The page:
The sun is hot and my scarlet skin is starting to match the landscape (travel advisory: SPF 30 is not nearly enough). We walk the entire island, trying to spot the land iguanas that blend into the landscape and red-billed tropicbirds ignoring the rough winds whipping onto their beaks. Many rocks are slick, having been polished by who knows how many centuries of sea lions rubbing their oily bellies as they pass.
After a few hours of this, we sail back down to Puerto Ayora, a three-hour journey that I pass pretending I'm a sea lion, napping in the windy sunshine.
SLURP THE CEVICHE
My friend Gaby had been here a few months earlier. She knows how I feel about food, so she tells me I have to go find Domingo, the man who runs a small ceviche shack in Puerto Ayora. Xavier also knows him and asks me to try to bring him back to Finch Bay for dinner.
The directions are perfectly small-town sketchy: Go down the street near the port with a souvenir shop on the right. Domingo is on the left. But I find him easily and we spend an hour together. A former businessman from a town north of Quito, Ecuador, Domingo came to trade in the Galapagos forty years ago, when no one really lived here. After four visits, he settled down, and has since been making his incredible wahoo ceviche every morning, letting it sit for four hours before serving it. He's the father of eight. The oldest is 53 and the youngest is 20, a student in Costa Rica. He's not interested in coming to Finch Bay, he tells me. "Too fancy for me."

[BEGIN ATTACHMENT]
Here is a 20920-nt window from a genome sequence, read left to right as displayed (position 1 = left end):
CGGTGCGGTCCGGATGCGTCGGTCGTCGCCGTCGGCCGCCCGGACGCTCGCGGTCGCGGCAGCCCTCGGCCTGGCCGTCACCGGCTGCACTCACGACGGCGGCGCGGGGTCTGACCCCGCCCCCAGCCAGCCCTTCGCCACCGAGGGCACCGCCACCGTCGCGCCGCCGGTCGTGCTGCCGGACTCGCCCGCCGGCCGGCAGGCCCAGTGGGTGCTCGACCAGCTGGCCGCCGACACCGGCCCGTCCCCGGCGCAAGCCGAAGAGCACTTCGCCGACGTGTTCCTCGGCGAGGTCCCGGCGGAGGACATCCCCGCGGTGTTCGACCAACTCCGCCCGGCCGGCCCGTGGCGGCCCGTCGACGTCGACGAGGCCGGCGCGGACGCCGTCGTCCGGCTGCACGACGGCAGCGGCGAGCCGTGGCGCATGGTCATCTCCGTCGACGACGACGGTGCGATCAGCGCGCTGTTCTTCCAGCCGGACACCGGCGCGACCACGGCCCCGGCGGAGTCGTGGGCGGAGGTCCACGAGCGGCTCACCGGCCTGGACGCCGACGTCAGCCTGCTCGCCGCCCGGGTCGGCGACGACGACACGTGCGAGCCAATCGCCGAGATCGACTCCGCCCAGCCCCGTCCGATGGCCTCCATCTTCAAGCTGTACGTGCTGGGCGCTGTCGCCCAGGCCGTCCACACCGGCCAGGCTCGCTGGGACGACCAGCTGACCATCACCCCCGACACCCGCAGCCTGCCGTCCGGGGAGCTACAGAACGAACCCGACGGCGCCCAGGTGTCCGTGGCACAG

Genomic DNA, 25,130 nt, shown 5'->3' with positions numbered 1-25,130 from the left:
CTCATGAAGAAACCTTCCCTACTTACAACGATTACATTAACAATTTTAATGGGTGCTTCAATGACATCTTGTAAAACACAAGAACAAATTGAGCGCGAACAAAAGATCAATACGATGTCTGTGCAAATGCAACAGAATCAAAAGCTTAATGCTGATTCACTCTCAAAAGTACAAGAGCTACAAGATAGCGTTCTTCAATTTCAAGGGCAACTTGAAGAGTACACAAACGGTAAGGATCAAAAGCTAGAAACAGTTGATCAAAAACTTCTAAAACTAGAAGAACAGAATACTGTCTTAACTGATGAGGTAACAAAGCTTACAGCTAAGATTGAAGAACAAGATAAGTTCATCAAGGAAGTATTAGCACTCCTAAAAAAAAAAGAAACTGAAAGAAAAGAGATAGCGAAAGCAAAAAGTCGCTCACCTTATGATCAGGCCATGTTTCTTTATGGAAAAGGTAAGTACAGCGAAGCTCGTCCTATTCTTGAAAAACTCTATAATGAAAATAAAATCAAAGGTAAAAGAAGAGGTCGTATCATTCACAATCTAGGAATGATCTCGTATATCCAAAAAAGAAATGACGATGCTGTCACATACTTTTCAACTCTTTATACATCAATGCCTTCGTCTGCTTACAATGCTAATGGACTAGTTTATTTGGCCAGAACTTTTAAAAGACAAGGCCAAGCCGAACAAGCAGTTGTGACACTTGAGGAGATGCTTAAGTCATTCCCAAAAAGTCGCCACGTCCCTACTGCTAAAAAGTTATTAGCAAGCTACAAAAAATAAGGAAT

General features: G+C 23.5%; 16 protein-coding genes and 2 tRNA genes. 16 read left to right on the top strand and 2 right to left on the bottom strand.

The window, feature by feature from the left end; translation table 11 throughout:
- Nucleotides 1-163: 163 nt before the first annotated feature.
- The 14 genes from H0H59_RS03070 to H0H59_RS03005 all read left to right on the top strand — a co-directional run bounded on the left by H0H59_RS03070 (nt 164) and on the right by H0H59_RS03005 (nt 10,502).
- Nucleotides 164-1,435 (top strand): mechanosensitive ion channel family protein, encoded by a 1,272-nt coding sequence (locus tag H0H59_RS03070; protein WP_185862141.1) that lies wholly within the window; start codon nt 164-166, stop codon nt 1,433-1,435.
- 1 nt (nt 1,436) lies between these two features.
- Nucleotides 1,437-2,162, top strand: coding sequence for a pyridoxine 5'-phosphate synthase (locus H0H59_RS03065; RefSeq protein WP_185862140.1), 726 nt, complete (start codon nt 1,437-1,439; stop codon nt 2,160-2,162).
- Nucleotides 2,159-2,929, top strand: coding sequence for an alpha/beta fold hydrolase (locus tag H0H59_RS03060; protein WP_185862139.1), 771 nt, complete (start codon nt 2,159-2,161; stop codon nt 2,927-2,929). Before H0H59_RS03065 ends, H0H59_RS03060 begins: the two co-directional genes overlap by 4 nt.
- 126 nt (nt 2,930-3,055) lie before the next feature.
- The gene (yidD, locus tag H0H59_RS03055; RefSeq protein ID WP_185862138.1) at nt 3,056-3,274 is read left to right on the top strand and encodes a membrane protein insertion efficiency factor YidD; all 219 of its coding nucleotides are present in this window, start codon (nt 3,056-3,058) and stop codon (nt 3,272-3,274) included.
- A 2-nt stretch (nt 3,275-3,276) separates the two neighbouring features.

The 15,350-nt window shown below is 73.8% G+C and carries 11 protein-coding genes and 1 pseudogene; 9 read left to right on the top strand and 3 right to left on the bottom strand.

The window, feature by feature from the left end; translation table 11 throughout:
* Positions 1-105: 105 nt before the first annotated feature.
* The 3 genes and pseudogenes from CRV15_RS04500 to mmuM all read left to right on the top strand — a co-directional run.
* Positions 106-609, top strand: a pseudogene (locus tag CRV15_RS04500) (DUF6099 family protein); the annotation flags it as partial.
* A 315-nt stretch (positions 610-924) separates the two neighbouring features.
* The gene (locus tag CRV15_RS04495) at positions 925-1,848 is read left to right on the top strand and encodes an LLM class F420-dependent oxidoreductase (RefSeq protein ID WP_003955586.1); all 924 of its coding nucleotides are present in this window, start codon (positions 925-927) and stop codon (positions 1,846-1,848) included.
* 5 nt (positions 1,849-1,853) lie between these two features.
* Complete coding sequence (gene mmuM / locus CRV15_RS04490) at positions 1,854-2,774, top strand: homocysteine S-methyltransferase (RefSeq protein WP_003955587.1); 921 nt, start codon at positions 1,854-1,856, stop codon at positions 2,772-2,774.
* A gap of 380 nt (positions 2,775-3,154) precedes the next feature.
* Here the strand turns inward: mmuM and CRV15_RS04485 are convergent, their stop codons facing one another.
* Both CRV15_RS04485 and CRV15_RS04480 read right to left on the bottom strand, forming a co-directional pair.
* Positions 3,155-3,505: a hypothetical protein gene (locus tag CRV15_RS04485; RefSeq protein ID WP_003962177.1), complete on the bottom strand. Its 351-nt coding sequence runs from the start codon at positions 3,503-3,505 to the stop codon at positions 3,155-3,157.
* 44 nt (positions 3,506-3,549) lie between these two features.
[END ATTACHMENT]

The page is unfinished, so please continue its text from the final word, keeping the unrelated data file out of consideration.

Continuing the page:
JUMP OFF A CLIFF
I go back to Finch Bay with a few hours of daylight left and an itch to do something more. My final expedition is to Las Grietas, another tip from Gaby. The only thing I know is that it's a gap in the rocks about a mile away from Finch Bay and that it's pretty. I put on my bathing suit, thinking I might want to jump in the pool on my return. And it's a good thing I did: Las Grietas turned out to be a swimming hole formed between two rock formations, and I would have kicked myself forever had I not gone into the water here.
I follow the path past a salt farm where I stop to play with a ridiculously cute German shepherd puppy who slobbers all over me. It's getting dark, and that's the only reason I'm not still sitting there with the pooch. When I get to Las Grietas, I clamber down into the gulch and befriend the group of twentysomethings who are there: a local kid called Juan, two Australian college guys, and two American girls who produce concerts. The guys are on the rocks at the base, one of the girls is in the water, and the other is standing on the jumping platform midway up the rock face, back plastered against the wall. She's scared to jump in, but, having climbed up this high, she has no choice: There's no other way down. Everyone is trying to give her a pep talk, but she's having none of it. Juan probably doesn't help matters by climbing to the top of the cliff and diving from double the height. I take off my shorts and get into the water, ready for the challenge.